All of these are important reforms, and there are so many more that I could mention. These reforms all now fit within the broader structural reform the Prime Minister and the premiers signed up to last month—that is, the pledge by the government that the Commonwealth will assume the majority funding responsibility for public hospitals through a National Health and Hospitals Network that will be funded nationally and run locally.

I have outlined what is just a part of the government’s plans for major health reform in this country—health reform that is all about delivering better services to the people—to demonstrate our determination to do what needs to be done. The opposition leader had his chance when he was health minister to show that he cared about the health care that people received in communities around Australia, but he failed that test. He walked away from that responsibility time and again. However, not content with his failure to deliver as health minister, he now wants to get in the way of the government’s plans to fix the mess he and the previous government left us with.

One of the goals of health and hospital reform is, obviously, to deliver better care, but that is not possible unless you put the health system on a strong and sustainable financial footing. We cannot go on ignoring the warnings, like the Intergenerational report, the way the previous government did. We would end up with the health system buckling under its own weight and being completely unaffordable. That is why all of our reforms are very focused on spending money where it needs to be spent so that spending is as efficient and effective as it can be in delivering health outcomes.

In contrast, the opposition are intent on blocking every savings measure we put forward—sensible, responsible savings measures that help underpin the reform that is needed to the health system. They opposed the means-testing of the private health insurance rebate, at a cost to the budget of $2 billion. They backed the ophthalmologists when the government tried to adjust rebates for simple procedures. They blocked the government’s efforts to close down the flawed chronic disease dental scheme, a program that was supposed to cost $377 million over four years but which has cost $800 million in the last two years alone. The list goes on. Altogether, the opposition are blowing an $11 billion hole in the health budget over the forward estimates. The opposition’s failure to implement changes like these is financially irresponsible and puts our health system at great risk of not being able to cope with the rising demand from our growing and ageing population. We know we need that money to be put to work in a better health system.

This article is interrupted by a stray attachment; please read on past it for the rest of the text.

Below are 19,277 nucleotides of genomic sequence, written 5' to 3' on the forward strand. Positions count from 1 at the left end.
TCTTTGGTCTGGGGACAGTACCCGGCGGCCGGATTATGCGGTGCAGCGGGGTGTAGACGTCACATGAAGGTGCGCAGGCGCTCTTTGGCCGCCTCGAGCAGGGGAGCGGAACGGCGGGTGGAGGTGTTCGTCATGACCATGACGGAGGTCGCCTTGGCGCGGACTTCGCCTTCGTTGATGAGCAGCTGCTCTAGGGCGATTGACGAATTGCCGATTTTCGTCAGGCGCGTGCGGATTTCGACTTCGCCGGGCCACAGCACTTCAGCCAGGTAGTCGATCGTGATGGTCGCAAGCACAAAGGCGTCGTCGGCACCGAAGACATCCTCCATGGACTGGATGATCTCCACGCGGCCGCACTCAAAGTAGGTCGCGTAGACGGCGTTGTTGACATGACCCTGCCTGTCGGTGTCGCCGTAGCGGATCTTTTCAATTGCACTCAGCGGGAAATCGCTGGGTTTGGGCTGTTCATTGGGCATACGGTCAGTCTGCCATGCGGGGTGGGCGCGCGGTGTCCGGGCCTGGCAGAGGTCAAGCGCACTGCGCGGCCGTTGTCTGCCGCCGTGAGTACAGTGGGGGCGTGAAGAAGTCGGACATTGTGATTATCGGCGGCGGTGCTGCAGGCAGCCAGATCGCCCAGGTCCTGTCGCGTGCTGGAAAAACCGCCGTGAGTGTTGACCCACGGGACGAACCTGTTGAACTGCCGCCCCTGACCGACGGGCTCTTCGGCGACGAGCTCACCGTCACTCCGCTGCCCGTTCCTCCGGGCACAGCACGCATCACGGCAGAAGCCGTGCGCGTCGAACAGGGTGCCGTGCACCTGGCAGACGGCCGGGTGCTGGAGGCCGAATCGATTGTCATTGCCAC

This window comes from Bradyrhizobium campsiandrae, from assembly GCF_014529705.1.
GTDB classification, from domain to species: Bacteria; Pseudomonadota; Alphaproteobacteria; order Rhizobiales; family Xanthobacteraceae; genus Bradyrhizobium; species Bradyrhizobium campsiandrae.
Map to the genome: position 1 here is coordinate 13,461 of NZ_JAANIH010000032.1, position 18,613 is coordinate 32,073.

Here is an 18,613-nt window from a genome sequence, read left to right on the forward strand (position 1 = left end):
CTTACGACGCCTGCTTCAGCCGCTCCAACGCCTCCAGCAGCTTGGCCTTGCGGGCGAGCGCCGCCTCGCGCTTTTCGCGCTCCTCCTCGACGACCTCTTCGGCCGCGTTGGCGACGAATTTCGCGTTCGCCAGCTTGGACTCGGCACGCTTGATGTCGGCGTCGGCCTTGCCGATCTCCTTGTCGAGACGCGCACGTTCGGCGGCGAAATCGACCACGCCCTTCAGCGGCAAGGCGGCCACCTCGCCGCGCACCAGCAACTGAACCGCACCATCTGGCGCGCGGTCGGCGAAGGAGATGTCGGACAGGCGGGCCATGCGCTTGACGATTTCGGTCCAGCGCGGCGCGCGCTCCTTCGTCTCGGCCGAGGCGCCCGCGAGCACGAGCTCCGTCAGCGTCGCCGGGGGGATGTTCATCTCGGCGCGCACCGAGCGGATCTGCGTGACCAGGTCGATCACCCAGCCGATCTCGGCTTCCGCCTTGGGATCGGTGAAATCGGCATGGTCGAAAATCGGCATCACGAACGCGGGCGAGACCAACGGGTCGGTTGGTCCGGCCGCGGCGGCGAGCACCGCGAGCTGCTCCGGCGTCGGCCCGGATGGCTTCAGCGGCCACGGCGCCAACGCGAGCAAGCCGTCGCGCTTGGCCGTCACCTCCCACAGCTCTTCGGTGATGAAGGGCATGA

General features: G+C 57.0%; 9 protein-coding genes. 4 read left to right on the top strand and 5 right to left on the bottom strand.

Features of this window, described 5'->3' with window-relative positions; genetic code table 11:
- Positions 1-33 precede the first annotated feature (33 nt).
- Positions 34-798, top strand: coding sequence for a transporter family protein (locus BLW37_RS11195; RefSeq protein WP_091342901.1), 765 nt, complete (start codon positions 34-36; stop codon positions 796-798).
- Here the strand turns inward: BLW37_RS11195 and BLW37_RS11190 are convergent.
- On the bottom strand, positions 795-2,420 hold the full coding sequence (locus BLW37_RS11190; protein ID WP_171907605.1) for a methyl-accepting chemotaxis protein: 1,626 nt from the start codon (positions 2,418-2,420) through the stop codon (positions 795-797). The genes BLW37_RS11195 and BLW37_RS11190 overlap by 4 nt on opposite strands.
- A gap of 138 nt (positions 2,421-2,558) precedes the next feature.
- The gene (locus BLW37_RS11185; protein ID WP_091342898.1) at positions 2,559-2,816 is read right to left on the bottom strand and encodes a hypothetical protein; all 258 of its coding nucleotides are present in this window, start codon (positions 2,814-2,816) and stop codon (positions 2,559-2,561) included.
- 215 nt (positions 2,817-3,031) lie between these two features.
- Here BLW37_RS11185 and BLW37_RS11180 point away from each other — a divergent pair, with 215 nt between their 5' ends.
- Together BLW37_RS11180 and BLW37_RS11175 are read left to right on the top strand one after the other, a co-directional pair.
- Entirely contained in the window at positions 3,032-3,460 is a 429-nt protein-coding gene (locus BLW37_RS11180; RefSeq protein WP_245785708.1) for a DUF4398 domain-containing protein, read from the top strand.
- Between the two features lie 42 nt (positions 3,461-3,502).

The people of Central Queensland have been telling me for years about their priority when it comes to health services: there is a great need for an improvement in cancer services in Central Queensland to stop the heartbreaking reality of so many people having to travel to Brisbane and be separated from their family to receive the treatment that they need once they have been diagnosed with cancer. That is why I welcomed the call in November last year for applications to the government’s regional cancer centre program and I strongly supported the application which went forward to that program from the Rockhampton Base Hospital. I was delighted when the Prime Minister came to Rockhampton just a few weeks ago to announce that, indeed, the Rockhampton Base Hospital would be the site for one of those regional cancer centres. We will be putting $67 million towards the upgrade to cancer services in Rockhampton which will serve the whole Central Queensland community—people in places like Emerald and Gladstone as well as in the rural towns around Rockhampton. Among other things, the funding will provide for additional chemotherapy chairs, taking the number of chairs from five, I think, to 16, and also for moving towards being able to provide radiation therapy in Rockhampton.

I raised the issues of the MRI and the cancer centre just to illustrate once more why the government are so focused on finding efficiencies and savings within the health budget. We need to get the most out of every health dollar to ensure Australians can get the care that they need now and into the future. The change contained in the bill before the House right now is a fair and common-sense proposal and it is consistent with this goal. It increases choice for patients, and we also hope it will increase competition in the pathology sector. It is a very sensible reform and one that I am happy to support.